Gamble, J. E., & Thompson, A. A. (2011). Essentials of strategic management: The quest for competitive advantage. New York, NY: McGraw-Hill/Irwin.

  2. I really liked this presentation. I’ve been to a few Whole Foods Markets, and I’ve always been impressed by the selection of foods that they offer. The foods they offer just seem to be fresher, which I guess I true, because they have strict selection methods for the foods they sell. While there isn’t a Whole Foods Market anywhere around where I live, they have managed to expand and do very well despite selling foods that aren’t necessarily main stream (Gamble and Thompson, p.251). I agree that they should focus more on the stores they have, but without expansion, they won’t be able to grow into new areas where some people have never heard of them. They need to find a good balance between expansion growing the quality of what they already have.

    Gamble, J. E., & Thompson, A. A. (2011). Essentials of strategic management: The quest for competitive advantage. New York, NY: McGraw-Hill/Irwin.

  3. I also enjoy learning about Whole Foods, their natural and organic foods, commitment to sustainability and quality standard differentiate themselves from the competitors. However, consumers are still struggling with the recession and sometimes they may choose others options that better fit their budget. Thus, I agree with group B, Whole Foods need to focus on advertising where they can emphasize their values and believes for a better Earth. But most importantly, they need to lower their price in order to become more competitive and keep customer attention. For a company to do a more cost-efficient job managing its value chain than rivals, managers must launch a concerted, ongoing effort to ferret out cost-saving opportunities in every part of the value chain (Gamble, Thompson Jr., 2011, p. 99).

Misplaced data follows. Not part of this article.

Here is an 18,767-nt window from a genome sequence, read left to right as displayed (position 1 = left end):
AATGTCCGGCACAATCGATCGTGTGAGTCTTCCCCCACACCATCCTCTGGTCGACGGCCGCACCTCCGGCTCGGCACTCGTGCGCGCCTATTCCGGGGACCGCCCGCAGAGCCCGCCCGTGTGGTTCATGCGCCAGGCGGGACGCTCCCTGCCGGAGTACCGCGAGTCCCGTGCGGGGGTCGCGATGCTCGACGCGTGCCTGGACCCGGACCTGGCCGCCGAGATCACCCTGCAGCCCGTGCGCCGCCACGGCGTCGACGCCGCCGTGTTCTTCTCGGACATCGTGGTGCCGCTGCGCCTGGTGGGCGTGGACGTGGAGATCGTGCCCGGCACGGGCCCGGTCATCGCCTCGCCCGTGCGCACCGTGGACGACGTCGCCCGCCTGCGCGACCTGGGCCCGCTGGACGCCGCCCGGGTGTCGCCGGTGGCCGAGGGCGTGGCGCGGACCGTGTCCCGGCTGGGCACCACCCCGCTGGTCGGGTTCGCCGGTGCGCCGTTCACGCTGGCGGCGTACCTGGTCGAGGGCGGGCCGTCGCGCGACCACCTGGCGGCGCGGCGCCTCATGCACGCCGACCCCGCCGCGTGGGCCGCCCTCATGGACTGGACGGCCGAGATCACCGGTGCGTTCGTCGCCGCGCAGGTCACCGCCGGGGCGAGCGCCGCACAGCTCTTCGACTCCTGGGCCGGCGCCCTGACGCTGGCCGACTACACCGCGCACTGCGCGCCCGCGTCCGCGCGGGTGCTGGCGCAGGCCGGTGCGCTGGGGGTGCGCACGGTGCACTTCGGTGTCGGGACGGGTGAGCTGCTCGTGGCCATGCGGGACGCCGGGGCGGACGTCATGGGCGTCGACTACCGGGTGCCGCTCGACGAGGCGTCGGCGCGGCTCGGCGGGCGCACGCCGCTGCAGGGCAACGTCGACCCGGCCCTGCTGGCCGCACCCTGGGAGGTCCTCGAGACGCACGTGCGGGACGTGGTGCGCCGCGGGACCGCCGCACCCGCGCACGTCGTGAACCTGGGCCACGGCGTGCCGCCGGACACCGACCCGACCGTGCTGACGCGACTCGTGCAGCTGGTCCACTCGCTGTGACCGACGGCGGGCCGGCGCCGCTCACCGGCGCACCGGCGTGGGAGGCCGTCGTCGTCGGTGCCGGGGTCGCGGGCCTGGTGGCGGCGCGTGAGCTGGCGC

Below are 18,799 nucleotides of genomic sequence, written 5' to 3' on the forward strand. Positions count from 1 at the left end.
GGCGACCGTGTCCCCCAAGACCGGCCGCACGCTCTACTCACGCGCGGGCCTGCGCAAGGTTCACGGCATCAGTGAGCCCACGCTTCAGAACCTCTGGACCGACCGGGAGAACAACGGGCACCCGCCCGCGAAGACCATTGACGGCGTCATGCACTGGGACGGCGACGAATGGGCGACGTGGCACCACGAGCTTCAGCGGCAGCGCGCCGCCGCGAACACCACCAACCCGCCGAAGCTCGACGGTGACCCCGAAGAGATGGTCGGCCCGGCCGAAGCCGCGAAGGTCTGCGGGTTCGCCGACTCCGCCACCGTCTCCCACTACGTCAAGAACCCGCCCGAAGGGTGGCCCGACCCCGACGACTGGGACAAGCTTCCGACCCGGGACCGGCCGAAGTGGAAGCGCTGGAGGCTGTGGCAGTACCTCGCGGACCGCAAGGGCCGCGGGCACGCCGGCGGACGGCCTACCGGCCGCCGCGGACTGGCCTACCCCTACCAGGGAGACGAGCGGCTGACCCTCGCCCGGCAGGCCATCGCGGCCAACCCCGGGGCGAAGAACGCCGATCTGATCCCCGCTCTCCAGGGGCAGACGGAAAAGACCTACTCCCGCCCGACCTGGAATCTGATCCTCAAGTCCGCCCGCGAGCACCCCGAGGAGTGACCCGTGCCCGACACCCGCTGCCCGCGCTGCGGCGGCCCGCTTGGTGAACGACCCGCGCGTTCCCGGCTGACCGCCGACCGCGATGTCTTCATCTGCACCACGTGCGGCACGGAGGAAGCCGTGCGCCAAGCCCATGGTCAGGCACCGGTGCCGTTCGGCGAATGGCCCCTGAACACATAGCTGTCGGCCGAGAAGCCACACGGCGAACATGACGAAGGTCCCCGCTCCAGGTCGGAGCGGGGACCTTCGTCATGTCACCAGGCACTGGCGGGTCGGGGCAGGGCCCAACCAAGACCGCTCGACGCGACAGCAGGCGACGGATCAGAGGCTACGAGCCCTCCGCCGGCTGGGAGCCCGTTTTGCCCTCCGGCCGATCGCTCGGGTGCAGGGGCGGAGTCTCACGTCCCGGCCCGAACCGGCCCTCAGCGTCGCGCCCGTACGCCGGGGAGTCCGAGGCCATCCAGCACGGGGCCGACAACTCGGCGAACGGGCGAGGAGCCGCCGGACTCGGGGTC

Gamble, J. E., & Thompson, A. A. (2011). Essentials of strategic management: The quest for competitive advantage. New York, NY: McGraw-Hill/Irwin.

  4. I really enjoyed learning about Whole Foods. I agree with Zach points that Whole Foods needs to find a good balance between expanding and maintaining what they currently have. Companies you can find this balance will better position themselves for sustainable growth. Rapid expansion can often leave companies with low cash reserves and can threaten their ability to respond to market issues. This was evident in the Starbucks business model. Starbucks goal was to have a coffee shop on every corner in large metropolitan areas. Such rapid expansion caused significant cash flow issues, when the financial crisis of 2008 hit it left Starbucks scrambling to find ways to cut cost, ultimately leading to the closure of thousands of stores due to the lack of cash reserves. Therefore, Whole Foods needs to ensure that they have sufficient resources to supports itself without spreading itself too thin before adopting a rapid expansion business model.